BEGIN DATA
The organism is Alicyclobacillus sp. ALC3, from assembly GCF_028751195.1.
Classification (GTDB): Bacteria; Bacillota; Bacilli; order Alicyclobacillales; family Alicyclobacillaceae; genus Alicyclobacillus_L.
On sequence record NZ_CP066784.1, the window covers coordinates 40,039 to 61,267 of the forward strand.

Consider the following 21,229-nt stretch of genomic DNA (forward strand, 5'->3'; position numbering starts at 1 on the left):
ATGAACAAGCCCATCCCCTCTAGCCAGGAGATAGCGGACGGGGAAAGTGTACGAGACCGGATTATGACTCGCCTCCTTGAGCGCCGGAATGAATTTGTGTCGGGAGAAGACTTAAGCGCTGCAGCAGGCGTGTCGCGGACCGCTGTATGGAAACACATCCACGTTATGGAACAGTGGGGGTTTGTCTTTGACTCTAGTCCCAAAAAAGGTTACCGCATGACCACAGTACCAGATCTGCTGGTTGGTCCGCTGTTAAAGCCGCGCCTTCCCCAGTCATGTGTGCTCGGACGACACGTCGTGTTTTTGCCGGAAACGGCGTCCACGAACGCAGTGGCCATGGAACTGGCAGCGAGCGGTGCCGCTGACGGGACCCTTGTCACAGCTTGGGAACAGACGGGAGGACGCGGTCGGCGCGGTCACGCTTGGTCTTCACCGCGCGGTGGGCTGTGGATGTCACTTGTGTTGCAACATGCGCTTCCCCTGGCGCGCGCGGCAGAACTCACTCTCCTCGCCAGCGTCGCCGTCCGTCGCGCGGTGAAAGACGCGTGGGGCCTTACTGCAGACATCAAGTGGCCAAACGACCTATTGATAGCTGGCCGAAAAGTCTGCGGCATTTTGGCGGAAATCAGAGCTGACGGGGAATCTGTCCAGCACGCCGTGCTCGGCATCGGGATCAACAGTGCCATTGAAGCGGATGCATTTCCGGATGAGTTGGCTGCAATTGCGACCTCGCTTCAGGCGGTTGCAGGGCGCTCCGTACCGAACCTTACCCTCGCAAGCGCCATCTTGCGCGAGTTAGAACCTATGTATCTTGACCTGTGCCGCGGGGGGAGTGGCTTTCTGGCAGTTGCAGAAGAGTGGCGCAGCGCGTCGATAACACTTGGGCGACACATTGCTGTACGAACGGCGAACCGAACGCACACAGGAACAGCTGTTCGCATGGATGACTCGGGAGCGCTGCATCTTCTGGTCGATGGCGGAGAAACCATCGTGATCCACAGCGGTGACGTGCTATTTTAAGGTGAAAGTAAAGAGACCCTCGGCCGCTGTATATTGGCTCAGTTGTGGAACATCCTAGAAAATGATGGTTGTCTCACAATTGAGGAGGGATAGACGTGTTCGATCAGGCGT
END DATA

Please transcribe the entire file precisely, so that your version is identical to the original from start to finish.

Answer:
The organism is Alicyclobacillus sp. ALC3, from assembly GCF_028751195.1.
Classification (GTDB): Bacteria; Bacillota; Bacilli; order Alicyclobacillales; family Alicyclobacillaceae; genus Alicyclobacillus_L.
On sequence record NZ_CP066784.1, the window covers coordinates 40,039 to 61,267 of the forward strand.

Consider the following 21,229-nt stretch of genomic DNA (forward strand, 5'->3'; position numbering starts at 1 on the left):
ATGAACAAGCCCATCCCCTCTAGCCAGGAGATAGCGGACGGGGAAAGTGTACGAGACCGGATTATGACTCGCCTCCTTGAGCGCCGGAATGAATTTGTGTCGGGAGAAGACTTAAGCGCTGCAGCAGGCGTGTCGCGGACCGCTGTATGGAAACACATCCACGTTATGGAACAGTGGGGGTTTGTCTTTGACTCTAGTCCCAAAAAAGGTTACCGCATGACCACAGTACCAGATCTGCTGGTTGGTCCGCTGTTAAAGCCGCGCCTTCCCCAGTCATGTGTGCTCGGACGACACGTCGTGTTTTTGCCGGAAACGGCGTCCACGAACGCAGTGGCCATGGAACTGGCAGCGAGCGGTGCCGCTGACGGGACCCTTGTCACAGCTTGGGAACAGACGGGAGGACGCGGTCGGCGCGGTCACGCTTGGTCTTCACCGCGCGGTGGGCTGTGGATGTCACTTGTGTTGCAACATGCGCTTCCCCTGGCGCGCGCGGCAGAACTCACTCTCCTCGCCAGCGTCGCCGTCCGTCGCGCGGTGAAAGACGCGTGGGGCCTTACTGCAGACATCAAGTGGCCAAACGACCTATTGATAGCTGGCCGAAAAGTCTGCGGCATTTTGGCGGAAATCAGAGCTGACGGGGAATCTGTCCAGCACGCCGTGCTCGGCATCGGGATCAACAGTGCCATTGAAGCGGATGCATTTCCGGATGAGTTGGCTGCAATTGCGACCTCGCTTCAGGCGGTTGCAGGGCGCTCCGTACCGAACCTTACCCTCGCAAGCGCCATCTTGCGCGAGTTAGAACCTATGTATCTTGACCTGTGCCGCGGGGGGAGTGGCTTTCTGGCAGTTGCAGAAGAGTGGCGCAGCGCGTCGATAACACTTGGGCGACACATTGCTGTACGAACGGCGAACCGAACGCACACAGGAACAGCTGTTCGCATGGATGACTCGGGAGCGCTGCATCTTCTGGTCGATGGCGGAGAAACCATCGTGATCCACAGCGGTGACGTGCTATTTTAAGGTGAAAGTAAAGAGACCCTCGGCCGCTGTATATTGGCTCAGTTGTGGAACATCCTAGAAAATGATGGTTGTCTCACAATTGAGGAGGGATAGACGTGTTCGATCAGGCGT